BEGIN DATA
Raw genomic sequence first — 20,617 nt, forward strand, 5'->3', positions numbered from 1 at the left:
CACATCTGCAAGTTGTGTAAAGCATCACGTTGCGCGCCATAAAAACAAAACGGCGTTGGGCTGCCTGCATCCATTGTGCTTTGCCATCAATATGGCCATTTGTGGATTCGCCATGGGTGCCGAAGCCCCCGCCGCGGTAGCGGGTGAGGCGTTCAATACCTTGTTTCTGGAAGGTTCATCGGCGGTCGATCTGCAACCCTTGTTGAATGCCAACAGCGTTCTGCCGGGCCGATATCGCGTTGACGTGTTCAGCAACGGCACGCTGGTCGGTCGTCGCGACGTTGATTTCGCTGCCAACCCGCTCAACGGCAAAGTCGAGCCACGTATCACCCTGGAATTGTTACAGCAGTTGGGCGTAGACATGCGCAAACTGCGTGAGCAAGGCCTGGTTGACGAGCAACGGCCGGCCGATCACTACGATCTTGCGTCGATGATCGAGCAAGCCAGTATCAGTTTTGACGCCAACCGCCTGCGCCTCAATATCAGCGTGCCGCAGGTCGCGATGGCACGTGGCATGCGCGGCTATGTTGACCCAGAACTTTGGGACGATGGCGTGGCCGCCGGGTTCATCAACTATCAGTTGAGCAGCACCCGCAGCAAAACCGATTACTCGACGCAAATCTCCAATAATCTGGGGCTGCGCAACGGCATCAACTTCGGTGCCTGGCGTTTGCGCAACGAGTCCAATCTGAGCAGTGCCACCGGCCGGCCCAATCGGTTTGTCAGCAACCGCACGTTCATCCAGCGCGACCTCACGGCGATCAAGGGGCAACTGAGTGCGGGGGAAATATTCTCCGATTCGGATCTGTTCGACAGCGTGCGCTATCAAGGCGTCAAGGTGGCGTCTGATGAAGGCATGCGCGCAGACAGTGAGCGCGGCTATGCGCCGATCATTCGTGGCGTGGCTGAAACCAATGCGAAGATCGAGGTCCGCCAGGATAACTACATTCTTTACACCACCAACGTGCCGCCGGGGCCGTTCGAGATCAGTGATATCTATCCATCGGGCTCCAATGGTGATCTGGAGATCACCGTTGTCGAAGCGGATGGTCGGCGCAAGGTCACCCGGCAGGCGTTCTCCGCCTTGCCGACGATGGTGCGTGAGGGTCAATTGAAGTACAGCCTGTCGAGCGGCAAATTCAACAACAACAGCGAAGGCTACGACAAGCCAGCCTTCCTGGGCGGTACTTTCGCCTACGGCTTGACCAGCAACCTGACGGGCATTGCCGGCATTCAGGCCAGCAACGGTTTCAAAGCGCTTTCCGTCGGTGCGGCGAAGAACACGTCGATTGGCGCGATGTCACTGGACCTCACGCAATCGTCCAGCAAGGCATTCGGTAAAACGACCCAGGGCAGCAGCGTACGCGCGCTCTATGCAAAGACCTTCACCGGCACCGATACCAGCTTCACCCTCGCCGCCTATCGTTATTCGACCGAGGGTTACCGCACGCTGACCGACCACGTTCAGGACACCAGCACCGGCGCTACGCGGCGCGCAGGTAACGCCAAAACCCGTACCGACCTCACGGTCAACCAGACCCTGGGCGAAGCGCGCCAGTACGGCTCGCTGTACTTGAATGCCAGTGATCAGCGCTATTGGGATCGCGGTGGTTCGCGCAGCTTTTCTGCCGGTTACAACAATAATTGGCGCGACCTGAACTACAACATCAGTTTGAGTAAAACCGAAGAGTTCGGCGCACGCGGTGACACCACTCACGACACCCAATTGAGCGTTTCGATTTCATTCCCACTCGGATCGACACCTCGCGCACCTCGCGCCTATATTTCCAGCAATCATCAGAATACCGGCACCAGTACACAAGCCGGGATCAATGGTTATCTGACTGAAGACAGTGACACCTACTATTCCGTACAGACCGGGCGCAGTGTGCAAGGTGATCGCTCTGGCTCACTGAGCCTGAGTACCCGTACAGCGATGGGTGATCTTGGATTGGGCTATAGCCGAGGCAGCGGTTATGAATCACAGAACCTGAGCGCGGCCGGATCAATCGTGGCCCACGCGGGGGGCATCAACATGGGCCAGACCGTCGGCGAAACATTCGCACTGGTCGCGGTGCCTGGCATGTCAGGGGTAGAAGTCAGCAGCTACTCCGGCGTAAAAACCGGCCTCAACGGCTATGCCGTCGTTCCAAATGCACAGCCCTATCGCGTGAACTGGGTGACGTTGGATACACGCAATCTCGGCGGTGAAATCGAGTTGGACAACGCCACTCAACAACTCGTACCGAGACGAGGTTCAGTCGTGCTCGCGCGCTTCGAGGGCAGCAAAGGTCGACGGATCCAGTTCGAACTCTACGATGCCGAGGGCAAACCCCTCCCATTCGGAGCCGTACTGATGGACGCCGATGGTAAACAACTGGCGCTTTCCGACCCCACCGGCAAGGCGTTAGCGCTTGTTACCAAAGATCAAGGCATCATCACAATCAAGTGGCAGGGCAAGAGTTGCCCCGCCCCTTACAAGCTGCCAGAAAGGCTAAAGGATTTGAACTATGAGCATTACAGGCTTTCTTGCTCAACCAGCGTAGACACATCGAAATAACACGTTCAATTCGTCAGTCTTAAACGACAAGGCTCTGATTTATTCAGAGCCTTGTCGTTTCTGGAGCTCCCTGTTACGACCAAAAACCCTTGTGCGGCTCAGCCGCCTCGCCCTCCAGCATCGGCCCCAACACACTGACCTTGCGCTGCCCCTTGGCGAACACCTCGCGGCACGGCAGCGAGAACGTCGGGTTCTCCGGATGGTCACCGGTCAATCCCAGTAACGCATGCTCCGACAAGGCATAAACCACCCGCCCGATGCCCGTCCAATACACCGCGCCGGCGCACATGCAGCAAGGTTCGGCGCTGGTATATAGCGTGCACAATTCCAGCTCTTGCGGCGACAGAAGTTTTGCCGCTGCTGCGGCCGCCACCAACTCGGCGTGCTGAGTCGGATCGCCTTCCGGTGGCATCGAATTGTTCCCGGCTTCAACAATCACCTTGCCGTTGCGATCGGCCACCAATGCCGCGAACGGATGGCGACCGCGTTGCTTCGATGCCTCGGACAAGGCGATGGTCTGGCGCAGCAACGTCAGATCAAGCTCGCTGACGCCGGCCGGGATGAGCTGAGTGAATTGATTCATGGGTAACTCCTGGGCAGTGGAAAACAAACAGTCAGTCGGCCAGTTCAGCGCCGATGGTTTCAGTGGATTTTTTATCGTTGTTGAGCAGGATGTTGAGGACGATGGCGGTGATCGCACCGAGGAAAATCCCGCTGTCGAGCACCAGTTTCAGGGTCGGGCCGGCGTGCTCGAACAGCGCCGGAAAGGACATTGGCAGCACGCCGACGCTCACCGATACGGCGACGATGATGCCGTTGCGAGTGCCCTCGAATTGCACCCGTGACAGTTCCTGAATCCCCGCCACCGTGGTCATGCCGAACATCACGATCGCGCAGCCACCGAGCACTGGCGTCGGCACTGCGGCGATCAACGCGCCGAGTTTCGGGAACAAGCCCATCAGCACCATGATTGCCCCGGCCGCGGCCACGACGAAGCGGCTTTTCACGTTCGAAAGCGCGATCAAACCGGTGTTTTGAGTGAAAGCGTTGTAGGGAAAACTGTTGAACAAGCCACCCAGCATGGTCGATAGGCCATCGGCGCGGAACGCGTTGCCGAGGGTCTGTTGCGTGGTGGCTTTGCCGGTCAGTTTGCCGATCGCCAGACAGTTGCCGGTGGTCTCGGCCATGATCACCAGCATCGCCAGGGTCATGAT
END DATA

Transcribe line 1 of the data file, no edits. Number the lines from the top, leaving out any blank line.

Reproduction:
Raw genomic sequence first — 20,617 nt, forward strand, 5'->3', positions numbered from 1 at the left: